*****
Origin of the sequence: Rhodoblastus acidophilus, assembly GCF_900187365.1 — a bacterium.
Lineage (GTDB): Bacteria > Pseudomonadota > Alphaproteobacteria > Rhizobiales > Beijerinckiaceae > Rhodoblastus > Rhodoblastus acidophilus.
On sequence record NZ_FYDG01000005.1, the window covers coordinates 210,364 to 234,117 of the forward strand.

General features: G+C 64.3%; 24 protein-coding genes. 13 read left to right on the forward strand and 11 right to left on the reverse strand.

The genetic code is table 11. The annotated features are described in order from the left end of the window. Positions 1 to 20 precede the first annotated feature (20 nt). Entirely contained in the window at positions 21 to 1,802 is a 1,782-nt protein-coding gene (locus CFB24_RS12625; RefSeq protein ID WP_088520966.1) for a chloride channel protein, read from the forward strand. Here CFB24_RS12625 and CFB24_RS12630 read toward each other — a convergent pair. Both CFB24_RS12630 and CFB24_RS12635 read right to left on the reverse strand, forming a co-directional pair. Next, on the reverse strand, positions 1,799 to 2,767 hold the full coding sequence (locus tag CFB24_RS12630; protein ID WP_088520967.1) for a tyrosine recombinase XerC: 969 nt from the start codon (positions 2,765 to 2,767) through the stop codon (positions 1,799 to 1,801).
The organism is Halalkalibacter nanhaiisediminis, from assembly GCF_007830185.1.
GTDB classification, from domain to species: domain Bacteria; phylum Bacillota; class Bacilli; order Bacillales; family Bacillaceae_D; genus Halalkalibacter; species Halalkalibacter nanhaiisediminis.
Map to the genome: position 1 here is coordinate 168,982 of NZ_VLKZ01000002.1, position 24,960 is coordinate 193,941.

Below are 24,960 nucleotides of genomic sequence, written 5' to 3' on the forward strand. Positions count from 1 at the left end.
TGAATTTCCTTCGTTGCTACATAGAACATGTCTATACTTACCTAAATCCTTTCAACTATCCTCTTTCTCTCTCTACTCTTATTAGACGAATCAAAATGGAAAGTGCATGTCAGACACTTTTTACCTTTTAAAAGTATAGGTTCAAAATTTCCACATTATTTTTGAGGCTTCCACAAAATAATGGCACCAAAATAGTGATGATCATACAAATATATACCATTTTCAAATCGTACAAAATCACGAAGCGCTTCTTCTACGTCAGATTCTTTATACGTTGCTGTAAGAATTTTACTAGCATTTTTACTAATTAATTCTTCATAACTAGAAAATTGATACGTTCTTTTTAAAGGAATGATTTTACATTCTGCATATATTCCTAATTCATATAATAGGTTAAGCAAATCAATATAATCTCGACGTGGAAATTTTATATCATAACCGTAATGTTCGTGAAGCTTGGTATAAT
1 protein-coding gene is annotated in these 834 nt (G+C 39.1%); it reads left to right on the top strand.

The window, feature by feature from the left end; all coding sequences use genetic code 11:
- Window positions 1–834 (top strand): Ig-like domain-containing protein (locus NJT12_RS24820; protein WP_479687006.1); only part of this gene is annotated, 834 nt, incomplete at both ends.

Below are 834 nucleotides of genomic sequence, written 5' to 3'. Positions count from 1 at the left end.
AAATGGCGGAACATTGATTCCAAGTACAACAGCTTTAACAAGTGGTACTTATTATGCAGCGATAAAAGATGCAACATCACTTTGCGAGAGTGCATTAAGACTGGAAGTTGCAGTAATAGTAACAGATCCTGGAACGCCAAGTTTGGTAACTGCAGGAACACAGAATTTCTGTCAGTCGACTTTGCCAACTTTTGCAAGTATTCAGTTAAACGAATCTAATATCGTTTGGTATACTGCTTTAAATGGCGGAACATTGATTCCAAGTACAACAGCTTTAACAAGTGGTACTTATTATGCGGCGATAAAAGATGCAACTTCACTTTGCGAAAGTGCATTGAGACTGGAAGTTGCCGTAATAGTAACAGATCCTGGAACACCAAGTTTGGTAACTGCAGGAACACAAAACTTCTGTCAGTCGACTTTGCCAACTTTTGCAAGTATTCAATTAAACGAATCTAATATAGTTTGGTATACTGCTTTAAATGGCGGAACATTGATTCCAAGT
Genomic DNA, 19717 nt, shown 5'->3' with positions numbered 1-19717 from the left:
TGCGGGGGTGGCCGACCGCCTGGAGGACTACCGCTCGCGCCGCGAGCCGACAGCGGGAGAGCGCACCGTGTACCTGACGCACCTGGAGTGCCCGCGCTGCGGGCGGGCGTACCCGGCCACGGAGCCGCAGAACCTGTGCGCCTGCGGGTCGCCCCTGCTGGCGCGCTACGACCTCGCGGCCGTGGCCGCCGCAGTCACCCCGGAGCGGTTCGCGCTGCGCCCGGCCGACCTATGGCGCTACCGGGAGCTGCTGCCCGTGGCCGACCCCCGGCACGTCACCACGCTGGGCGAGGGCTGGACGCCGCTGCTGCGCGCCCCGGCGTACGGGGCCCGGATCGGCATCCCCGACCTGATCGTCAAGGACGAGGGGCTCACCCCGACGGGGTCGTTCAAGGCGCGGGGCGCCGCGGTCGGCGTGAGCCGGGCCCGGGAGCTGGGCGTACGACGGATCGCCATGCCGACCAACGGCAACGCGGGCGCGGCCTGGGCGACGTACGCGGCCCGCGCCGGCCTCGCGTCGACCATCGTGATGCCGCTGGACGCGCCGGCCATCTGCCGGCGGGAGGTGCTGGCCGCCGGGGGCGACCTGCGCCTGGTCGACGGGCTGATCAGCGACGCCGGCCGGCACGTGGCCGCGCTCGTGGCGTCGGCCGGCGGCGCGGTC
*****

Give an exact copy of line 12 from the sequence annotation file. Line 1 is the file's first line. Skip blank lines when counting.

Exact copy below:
The window, feature by feature from the left end; all coding sequences use genetic code 11: